1. Have it so that if you miss with the paddle, and the ball hits the bottom edge, the game is over.
  2. Notify the user that the game is over!
  3. Stop the ball from moving.

And this is really easy with Construct 2. We'll do it by displaying a message saying that the game is over and stop the ball.

To do this, we need to add a Text object. Go to the Projects window and right-click on Object types and choose a Text object. Place it on the Layout screen where you want the text to be displayed. Somewhere near the top.

Check out the Text object Properties:


The important property here is to make the Initial visibility to Invisible. You don't want this text to display until the game is over. And now to set that up.

We need to add one more event. We want to see what will happen is the ball hits the bottom edge. As you may recall, in the bouncing ball example in my earlier post on Construct 2, each of the four edges is an invisible box that is just a line. I called mine EdgeBottom.

Double-click on the Event Sheet and select Ball. You'll get this:


You are interested in Collisions and in particular, "On collision with another object". Select that and click on Next.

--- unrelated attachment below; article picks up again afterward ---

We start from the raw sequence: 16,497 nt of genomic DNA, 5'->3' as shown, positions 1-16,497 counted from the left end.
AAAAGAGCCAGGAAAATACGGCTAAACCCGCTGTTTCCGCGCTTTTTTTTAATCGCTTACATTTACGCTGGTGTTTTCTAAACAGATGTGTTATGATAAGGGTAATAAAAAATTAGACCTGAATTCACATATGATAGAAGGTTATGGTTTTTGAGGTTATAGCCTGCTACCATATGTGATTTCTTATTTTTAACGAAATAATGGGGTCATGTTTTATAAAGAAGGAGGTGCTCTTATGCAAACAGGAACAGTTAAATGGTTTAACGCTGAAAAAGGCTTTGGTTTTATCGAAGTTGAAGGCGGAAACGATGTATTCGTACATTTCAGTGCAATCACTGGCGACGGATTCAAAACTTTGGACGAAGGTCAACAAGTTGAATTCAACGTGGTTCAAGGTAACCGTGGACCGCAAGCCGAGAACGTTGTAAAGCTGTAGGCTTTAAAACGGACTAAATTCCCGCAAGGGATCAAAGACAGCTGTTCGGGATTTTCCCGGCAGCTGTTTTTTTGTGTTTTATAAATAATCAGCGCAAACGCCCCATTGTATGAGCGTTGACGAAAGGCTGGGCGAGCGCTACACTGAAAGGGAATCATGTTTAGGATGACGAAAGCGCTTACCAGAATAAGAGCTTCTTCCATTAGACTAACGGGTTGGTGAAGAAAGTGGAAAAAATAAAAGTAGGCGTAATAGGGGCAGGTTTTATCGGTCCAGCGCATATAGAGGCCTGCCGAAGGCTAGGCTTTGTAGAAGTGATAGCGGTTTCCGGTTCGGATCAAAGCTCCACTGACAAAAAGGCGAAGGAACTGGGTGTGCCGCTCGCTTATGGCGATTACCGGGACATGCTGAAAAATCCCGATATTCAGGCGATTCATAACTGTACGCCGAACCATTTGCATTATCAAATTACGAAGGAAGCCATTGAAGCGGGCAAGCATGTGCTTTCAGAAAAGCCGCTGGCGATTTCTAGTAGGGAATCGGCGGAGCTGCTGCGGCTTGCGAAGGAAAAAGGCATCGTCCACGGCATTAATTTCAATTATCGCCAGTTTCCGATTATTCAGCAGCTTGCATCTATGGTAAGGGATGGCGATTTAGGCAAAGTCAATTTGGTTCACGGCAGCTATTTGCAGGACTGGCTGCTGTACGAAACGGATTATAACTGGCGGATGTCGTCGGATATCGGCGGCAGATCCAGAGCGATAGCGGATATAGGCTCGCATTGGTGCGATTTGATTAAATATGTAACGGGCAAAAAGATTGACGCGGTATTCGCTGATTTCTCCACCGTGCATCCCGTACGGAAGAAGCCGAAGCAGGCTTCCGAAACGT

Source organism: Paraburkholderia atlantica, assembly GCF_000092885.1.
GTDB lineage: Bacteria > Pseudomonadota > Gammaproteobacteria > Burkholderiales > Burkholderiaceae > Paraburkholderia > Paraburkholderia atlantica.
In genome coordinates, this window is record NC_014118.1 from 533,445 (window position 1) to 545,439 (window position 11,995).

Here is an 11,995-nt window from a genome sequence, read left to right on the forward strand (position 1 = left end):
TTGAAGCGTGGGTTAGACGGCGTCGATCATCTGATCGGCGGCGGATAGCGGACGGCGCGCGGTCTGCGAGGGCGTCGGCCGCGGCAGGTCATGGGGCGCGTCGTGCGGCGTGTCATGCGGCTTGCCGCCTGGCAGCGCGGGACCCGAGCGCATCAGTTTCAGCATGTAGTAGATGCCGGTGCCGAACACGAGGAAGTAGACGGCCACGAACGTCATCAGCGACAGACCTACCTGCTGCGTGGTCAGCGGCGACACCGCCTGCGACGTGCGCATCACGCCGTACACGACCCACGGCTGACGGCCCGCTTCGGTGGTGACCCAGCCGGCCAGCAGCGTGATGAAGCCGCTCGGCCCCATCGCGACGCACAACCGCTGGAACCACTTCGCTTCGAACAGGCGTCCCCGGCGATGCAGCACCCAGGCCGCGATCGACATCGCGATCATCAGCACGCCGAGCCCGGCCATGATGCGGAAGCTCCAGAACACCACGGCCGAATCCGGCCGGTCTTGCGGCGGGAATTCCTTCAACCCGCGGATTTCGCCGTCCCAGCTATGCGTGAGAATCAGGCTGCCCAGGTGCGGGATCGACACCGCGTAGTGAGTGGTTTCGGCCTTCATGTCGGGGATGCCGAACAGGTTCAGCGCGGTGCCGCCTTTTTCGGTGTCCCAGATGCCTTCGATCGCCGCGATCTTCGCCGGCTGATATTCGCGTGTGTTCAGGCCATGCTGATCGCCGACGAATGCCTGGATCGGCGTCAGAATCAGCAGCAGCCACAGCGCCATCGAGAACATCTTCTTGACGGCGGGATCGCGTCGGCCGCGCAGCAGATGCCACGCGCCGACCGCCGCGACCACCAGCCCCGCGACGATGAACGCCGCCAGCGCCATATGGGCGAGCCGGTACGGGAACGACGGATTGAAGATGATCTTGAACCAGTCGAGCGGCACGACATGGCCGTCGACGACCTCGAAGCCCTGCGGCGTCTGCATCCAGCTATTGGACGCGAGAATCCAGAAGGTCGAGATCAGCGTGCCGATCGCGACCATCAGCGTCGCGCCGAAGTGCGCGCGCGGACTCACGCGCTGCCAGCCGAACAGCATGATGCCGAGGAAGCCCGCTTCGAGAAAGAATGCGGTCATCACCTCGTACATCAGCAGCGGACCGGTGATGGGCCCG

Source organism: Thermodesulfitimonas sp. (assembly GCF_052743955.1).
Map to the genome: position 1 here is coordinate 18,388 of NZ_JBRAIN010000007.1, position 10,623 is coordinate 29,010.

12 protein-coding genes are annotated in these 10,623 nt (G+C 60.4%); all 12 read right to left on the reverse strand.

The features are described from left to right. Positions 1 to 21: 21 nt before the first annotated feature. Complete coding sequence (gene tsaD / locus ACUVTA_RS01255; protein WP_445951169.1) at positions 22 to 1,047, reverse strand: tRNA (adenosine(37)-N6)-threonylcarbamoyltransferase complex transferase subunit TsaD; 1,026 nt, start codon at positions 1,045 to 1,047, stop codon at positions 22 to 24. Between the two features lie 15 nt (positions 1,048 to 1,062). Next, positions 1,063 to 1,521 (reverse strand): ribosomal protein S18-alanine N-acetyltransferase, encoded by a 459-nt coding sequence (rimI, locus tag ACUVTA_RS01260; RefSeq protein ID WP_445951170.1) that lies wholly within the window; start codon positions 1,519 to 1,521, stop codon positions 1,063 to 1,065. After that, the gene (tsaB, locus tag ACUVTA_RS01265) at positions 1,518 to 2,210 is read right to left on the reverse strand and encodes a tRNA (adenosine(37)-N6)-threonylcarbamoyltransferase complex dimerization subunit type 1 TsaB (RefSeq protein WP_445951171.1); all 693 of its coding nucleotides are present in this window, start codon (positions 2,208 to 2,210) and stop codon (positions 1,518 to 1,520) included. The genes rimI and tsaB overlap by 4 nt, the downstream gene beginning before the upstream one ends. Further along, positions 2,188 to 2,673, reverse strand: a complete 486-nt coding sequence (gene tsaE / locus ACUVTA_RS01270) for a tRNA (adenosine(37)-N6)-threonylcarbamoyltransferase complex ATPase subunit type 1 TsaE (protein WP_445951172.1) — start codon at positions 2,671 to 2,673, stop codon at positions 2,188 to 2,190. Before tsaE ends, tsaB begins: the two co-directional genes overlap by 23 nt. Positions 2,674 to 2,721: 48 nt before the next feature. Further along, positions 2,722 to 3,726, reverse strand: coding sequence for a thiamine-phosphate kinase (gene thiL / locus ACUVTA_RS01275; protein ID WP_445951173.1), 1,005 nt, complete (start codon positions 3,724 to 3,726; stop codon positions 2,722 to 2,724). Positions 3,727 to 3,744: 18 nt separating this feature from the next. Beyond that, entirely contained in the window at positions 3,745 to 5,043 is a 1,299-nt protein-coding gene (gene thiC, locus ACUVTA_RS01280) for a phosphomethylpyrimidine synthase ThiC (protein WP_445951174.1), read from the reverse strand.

Construct 2 wants to know what object you want to collide with. How about EdgeBottom?


Click on Done to end your Event. But now you must select an Action to go with that Event.

Click on Add action and choose the Text object. Then select "Set Visible" and make the visibility "Visible".

Next do the same thing and add a second action and then choose Text and this time select "Set Text" and give it the value "Game Over!"

Finally, to stop the ball, add a third Action for the ball. Under Bullet, select "Set Speed" and give it the value zero. Your ball will stop.

Here's what your Event sheet should look like:


That's it. You're done! Just press the big arrow at the top and run the game. You can export it and choose "Open Web App" which is the name of the Firefox OS Marketplace. If you want to put it in the Marketplace, just make sure you change the icons from Construct 2 to your own icons and that all your information applies to you, not to me or Construct 2 defaults.

This is just so cool! Now anyone can make a game for Construct 2.

Here is what the results looks like for Firefox OS:


And here is what it looks like when the game is over!


If you want to download a copy to run in Construct 2, you can get it at http://thulfram.com/1GAM/April%202014/PaddleFoxC2.capx

I'll be playing around with Construct 2 for the next few weeks, finding out other cool things it does and how to transfer those cool things to Firefox OS.

Stay tuned, but not iTuned!